see the articles cited supra note 48 and Allen K. Harris, Jr., Gas Royalties-Leading State and
Federal Cases Reviewed: Alice's Adventures in "Royalty-Land",37 OKLA. L. REv. 699 (1984).
    51. Tara Petroleum Corp. v. Hughey, 630 P.2d 1269 (Okla. 1981), cerro denied sub. nom.
Shell Oil Company v. Piney Woods Country Life School, 471 U.S. 1005 (1985).
654                              Washburn Law Journal                                   [Vol. 33


the lessee agrees to for the natural gas sale are largely irrelevant, par­
ticularly price. The marketing covenant is reduced simply to selling
the gas at some terms so as to set the stage for the payment of royalty
on the basis of market value. 52 This seems to me to miss the mark, but
then I do not think that the Vela line was rightly decided. We are now
in a new era of gas marketing, the dimensions of which are not fully
developed. Yet historically gas price has been related to a number of
other contract terms. In a Tara-type jurisdiction one will inquire
whether the lessee has marketed as a prudent operator. The same
inquiry should be made in any jurisdiction when the lease provides for
royalty to be paid on the basis of the proceeds of the lessee's sale.
     Several interesting controversies have been litigated in recent
years that involve the implied covenant of marketing. One of the
most controversial has been whether the lessor/royalty owner is to re­
ceive a share of take-or-pay payments and gas purchase contract liti­
gation settlements. The cases denying the royalty owner a share of
such payments have largely turned on the express terms of the royalty
clause.53 However, an implied covenant analysis can be made, and
that approach was part of the decision in Frey v. Amoco Production
Co. ,54 the first court opinion that has allowed the royalty owners a
share of take-or-pay settlements in rather broad terms.
     The Louisiana Supreme Court in Frey v. Amoco addressed the
obligation of a lessee to pay royalty to its lessors on money it received
from a purchaser of gas under a take-or-pay clause. 55 Although ob­
serving that the "purpose of interpretation is to determine the com­

    52. Of course, the lessee probably needs to do this in most jurisdictions anyway to satisfy
the habendum clause of the lease. See Thomas A. Harrell, Recent Developments in Nonregu­
latory Oil and Gas Law, 31INST. ON OIL & GAS L. & TAX'N 327 (1980). "The decision of the
Texas Supreme Court in Vela is logically indefensible unless one is in fact willing to abandon the
implied obligation to market as being inconsistent with the intention of the parties to the ordi­
nary oil and gas lease containing a market value royalty." Id.330.
    53. Hurd Enterprises, Ltd. v. Bruni, 828 S.W.2d 101 (lex. Civ. App. 1992); Wyoming v.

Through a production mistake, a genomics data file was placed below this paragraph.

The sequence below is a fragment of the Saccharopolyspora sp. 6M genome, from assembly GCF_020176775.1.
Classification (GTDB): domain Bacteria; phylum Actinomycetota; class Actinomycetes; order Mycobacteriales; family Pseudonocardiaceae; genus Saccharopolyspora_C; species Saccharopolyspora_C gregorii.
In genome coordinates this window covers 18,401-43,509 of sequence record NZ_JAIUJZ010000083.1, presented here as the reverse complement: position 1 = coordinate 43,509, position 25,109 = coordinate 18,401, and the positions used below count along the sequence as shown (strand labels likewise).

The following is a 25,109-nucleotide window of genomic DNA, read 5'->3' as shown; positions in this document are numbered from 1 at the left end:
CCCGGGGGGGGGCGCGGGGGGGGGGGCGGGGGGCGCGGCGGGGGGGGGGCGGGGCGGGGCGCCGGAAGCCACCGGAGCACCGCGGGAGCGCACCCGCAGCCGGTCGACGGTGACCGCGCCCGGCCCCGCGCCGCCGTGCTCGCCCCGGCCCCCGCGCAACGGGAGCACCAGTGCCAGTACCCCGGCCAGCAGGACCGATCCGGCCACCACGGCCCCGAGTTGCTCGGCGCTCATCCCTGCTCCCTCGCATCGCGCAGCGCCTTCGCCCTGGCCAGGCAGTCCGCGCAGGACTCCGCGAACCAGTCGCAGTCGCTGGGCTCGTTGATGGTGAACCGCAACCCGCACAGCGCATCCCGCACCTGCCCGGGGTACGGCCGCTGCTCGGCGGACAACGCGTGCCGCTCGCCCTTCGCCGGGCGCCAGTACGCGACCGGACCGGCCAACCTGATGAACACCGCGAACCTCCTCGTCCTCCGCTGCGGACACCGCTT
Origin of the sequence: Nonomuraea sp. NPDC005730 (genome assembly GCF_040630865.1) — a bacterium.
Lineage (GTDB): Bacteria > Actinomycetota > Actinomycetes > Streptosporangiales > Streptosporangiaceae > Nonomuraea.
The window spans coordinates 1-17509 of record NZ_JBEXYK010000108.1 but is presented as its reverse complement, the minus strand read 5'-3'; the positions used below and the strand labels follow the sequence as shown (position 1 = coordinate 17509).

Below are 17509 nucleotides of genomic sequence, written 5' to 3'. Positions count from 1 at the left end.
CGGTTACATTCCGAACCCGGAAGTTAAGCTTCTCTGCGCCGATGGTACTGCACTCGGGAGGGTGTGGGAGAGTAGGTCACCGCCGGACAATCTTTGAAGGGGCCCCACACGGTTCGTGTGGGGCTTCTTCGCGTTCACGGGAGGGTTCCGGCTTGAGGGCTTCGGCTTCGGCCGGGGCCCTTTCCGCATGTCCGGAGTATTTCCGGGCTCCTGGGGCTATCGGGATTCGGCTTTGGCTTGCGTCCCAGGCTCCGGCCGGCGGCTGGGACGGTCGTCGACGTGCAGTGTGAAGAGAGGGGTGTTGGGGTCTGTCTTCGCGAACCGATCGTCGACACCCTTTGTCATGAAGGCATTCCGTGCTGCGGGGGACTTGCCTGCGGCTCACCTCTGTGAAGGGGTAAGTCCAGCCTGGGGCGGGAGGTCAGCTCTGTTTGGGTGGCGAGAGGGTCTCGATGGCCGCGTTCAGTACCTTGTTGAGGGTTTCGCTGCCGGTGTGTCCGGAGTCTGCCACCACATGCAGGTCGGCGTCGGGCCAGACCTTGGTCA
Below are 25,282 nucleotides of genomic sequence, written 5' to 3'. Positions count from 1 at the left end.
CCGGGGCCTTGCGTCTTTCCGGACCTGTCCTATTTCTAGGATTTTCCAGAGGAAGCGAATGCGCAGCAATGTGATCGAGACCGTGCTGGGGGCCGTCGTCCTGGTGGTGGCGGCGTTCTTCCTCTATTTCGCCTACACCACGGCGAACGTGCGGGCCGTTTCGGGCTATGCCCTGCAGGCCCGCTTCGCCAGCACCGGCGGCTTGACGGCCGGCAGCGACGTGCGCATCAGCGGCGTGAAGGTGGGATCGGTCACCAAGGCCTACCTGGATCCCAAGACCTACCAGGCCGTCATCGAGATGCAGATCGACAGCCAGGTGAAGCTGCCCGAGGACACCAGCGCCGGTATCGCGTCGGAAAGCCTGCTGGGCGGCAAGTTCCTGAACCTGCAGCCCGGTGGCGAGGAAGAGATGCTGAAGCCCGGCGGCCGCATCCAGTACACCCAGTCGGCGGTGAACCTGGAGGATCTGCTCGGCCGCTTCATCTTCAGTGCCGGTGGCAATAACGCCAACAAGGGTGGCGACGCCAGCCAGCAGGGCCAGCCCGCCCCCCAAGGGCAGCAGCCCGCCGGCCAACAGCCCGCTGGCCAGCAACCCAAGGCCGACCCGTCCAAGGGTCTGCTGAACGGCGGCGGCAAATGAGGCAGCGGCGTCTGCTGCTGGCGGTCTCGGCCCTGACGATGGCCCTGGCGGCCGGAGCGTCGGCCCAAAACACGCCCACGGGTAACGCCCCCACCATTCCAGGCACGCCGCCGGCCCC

Pennzoil Co., 752 P.2d 975 (Wyo. 1988); Gerard J.W. Bros. & Co., Inc. v. Harkins & Co., 883
F.2d 379 (5th Cir. 1989); Diamond Shamrock Exploration Co. v. Hodel, 853 F.2d 1159 (5th Cir.
1988).
    54. 603 So. 2d 166 (La. 1992).
    55. In this case, royalty owners brought suit for royalty they claimed was due under a settle­
ment their lessee, Amoco, had made with the buyer of gas, Columbia. Amoco had paid them
royalty on the $280.2 million portion of the settlement that reflected payment for past and future
price deficiencies but not the $66.5 million portion that was for take-or-pay deficiencies. $45.6
million of the total was a recoupable take-or-pay payment and the remaining $20.9 million was a
non-recoupable take-or-pay payment. By "recoupable" it is meant that the buyer can offset the
cost of future gas takes by the amount of the payment. The federal district court held that
royalty was not due on the take-or-pay portion of the settlement because a sale of gas did not
occur without physical production and severance of the gas; thus, under Louisiana law, take-or­
pay payments did not constitute part of the sale price of natural gas. Frey v. Amoco Production
Co., 708 F. Supp. 783, 786 (E.D. La. 1989). On appeal to the Fifth Circuit, that court reversed,
holding that take-or-pay payments were part of the "amount realized" from the sale of gas under
the lease form in question, and such payments were thus subject to the lessor's royalty. Frey v.
Amoco Production Co., 943 F.2d 578 (5th Cir. 1991), op. withdrawn, in part, on reh'g, ques.
certified, 951 F.2d 67 (5th Cir. 1991) (per curiam). The defendant filed for rehearing, and the
Fifth Circuit then withdrew the portion of its opinion on the entitlement of the plaintiffs to a
1994]               Implied Covenants-Past, Present & Future                             655

mon intent of the parties" the Frey court nevertheless said that "a
search for the parties' specific intent relative to the obligation to pay
royalty on the take-or-pay proceeds would prove fruitless."56 The
court therefore had to look to the nature of the relationship to under­
stand the parties' "general intent in entering an oil and gas lease." A
lessor, said the court, would not relinquish a valuable right without
receiving something in return. Obligations were implied in oil and gas
leases to effectuate the basic objectives of the lease. The lessee had an
obligation to market oil and gas as a prudent operator under the Min­
eral Code. Thus the court concluded that the lessor should receive a
share of take-or-pay settlement benefits flowing to the lessee. The
court declared:
         [A]n oil and gas lease, and the royalty clause therein, is ren­
     dered meaningless where the lessee receives a higher percentage of
     the gross revenues generated by the leased property than contem­
     plated by the lease. The lease represents a bargained-for exchange,
     with the benefits flowing directly from the leased premises to the
     lessee and the lessor, the latter via royalty. An economic benefit